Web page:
Extended design teams are another important factor of success. It is possible to say that Coty UK forms an extended design team to generate ideas for product improvement and bring them to completion (Naylor 39). In these teams, employees perform marketing research, vendor management, control legal affairs (Stroh, 2006). This deterministic perspective, best characterized by the word ‘impact’, contends that computers are changing the nature of organizations. The underlying premise is that the outcome of information systems implementation can be predicted.

Procurement – Overall cost is an important part of all the value chain activities. The design of this stage affects the materials and processes used in production. In Coty UK, cost reduction efforts do not focus exclusively on any one part of the value process. For example, attempts to join manufacturing costs without considering the need to modify product design, outsourced material, quality standards, and promotional effort will result in a poorly made product with a strong image. Coty UK uses such technology as purchasing. It includes IT and web-based technologies and helps management to reduce costs and improve the quality of products. According to Stroh, if the product derives its value primarily from its low price, it may be immune to these hidden costs if customers expect little besides flexibility from the product (Stroh 2006).

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Coty UK can achieve a competitive advantage in 5 years by proposing to customers a high quality of products and after-sale services. Also, customers can be involved in the product development stage and be able to monitor how the firm meets their important needs. Areas in which Coty UK’s value performance is deficient need to be targeted for improvement, focusing resources where most effective. Coty UK tries to achieve a cost reduction through a coordinated effort between R&D and manufacturing; analyzing and addressing the environmental impact of the firm’s product, processes and philosophy. Also, special attention is paid to reducing setup times to improve volume flexibility (Naylor 2002).

Competitive advantage can be achieved by assessing the needs of potential customers and their wants. Since customers might not want to, or have enough information to, review the firm’s performance on each product, this would be conducted internally, possibly by a Product Value Council (or some such group), if one has already been constituted as part of the extended design team mentioned earlier, or by forming such a team specifically to help the firm become more aware of and competitive in delivering the best value to its customers (Naylor 2002). Coty UK should improve its after-sales service and customer support. These areas are often neglected by its competitors, so Coty UK can achieve a competitive advantage by delivering quality products and services to all customers (Kotler and Armstrong 2008).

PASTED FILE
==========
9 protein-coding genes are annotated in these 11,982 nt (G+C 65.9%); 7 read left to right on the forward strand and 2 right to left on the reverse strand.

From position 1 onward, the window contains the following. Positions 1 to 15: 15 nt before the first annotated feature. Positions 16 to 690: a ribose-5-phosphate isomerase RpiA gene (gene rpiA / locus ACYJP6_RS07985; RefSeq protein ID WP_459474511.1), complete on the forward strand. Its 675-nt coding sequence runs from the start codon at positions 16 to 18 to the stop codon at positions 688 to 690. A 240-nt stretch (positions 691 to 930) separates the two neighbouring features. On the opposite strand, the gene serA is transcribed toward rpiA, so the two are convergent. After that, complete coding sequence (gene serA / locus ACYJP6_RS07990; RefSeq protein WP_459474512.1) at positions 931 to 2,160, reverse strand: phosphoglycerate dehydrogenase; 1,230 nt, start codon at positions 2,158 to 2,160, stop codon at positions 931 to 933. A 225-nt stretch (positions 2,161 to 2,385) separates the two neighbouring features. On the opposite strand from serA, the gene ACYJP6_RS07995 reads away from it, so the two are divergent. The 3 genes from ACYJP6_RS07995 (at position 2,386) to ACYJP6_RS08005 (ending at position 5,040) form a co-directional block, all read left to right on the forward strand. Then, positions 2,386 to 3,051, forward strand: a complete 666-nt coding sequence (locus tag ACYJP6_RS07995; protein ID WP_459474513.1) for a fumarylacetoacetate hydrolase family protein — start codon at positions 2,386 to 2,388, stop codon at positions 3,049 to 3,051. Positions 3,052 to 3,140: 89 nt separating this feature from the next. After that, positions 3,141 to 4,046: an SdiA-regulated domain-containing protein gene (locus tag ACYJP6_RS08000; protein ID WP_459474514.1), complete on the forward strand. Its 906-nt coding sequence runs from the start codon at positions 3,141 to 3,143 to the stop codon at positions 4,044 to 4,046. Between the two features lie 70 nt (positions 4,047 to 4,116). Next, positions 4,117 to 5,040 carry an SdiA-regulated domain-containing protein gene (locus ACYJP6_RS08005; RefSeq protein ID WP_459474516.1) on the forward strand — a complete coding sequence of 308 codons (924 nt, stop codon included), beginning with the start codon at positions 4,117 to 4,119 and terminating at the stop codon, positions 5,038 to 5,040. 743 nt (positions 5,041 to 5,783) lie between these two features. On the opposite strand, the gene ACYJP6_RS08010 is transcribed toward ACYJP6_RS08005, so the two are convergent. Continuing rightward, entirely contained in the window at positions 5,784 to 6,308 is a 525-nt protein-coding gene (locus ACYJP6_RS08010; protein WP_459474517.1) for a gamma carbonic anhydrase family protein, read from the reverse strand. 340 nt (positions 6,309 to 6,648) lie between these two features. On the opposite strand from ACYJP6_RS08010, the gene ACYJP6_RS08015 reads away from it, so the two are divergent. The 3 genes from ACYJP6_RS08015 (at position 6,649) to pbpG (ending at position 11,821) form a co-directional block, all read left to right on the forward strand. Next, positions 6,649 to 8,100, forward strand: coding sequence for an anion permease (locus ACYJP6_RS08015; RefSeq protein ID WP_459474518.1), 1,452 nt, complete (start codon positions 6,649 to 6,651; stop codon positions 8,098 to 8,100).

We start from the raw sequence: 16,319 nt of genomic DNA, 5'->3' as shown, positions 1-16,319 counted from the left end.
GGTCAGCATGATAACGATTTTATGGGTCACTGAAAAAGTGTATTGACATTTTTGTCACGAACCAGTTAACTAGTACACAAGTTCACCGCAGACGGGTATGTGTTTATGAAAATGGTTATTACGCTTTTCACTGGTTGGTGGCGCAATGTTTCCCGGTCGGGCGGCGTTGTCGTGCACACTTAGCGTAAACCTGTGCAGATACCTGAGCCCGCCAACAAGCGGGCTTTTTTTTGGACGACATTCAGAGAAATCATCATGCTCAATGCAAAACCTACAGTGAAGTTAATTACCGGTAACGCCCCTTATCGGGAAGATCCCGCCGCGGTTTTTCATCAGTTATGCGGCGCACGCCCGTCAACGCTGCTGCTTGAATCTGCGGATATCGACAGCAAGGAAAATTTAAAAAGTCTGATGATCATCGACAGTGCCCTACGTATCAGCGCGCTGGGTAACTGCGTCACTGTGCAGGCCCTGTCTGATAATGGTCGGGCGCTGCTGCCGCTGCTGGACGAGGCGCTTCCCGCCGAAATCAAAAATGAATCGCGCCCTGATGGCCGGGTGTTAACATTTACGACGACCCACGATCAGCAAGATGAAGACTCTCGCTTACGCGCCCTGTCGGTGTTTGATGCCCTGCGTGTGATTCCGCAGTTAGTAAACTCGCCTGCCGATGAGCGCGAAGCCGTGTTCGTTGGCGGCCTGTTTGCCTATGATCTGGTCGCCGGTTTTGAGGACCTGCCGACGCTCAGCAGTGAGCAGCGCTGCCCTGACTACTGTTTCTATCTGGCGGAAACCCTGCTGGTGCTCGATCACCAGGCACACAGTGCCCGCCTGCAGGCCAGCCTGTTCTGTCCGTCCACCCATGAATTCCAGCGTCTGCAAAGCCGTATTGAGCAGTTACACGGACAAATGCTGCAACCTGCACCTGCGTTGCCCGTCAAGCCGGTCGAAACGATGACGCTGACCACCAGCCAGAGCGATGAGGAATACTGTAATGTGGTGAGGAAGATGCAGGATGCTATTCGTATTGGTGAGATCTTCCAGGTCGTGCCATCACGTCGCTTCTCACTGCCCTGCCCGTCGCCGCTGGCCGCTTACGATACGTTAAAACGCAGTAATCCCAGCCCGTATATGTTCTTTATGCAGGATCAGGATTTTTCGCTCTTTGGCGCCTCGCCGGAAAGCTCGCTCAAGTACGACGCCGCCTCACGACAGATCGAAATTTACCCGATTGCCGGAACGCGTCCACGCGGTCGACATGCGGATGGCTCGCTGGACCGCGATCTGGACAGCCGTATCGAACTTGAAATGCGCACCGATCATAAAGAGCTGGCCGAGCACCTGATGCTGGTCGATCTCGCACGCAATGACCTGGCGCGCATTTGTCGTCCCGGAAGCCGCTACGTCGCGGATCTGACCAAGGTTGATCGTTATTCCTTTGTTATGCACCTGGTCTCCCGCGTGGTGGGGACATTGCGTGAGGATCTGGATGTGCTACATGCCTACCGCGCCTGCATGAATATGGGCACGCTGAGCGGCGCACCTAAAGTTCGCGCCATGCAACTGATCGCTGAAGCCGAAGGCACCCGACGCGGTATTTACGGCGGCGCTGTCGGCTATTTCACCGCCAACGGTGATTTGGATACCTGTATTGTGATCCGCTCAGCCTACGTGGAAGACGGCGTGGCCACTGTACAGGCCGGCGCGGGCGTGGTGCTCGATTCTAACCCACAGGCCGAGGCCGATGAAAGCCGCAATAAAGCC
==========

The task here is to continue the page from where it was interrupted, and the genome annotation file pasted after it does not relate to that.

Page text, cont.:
In Coty UK, the first stage of value creation comprises the generation of ideas leading to value enhancement. Modifications to an existing product or process should be a part of value conceptualization. The advantage of Coty UK’s value chain can be achieved if they make suppliers a part of value creation initiated at this stage of the process by placing additional responsibility on them for improving the part of the product they provide. For instance, in the optical transmission equipment example, the manufacturer should be inspired into developing quieter and lighter equipment appropriate to the range of equipment offered by the firm. The needs of decision-makers at higher levels of the firm must be catered to and various alternative designs of Management Information Systems can be evaluated and deployed depending on the nature of the industry, the details of the information needed, and the frameworks or models chosen for decision making. In addition to the decision-making needs that information fills, it also helps move toward the holographic organization and supports measures like job rotation and training. Information systems that facilitate the sharing of information across value areas in addition to providing information specific to each value area are necessary. The use of comprehensive databases (perhaps with restricted access to sensitive information) would be one approach to the wider sharing of information (Chase and Jacobs 2003). The wider use of real-time data-sharing systems has undoubtedly helped strengthen the linkages among disparate activity areas and dispersed locations (Perera, 2007).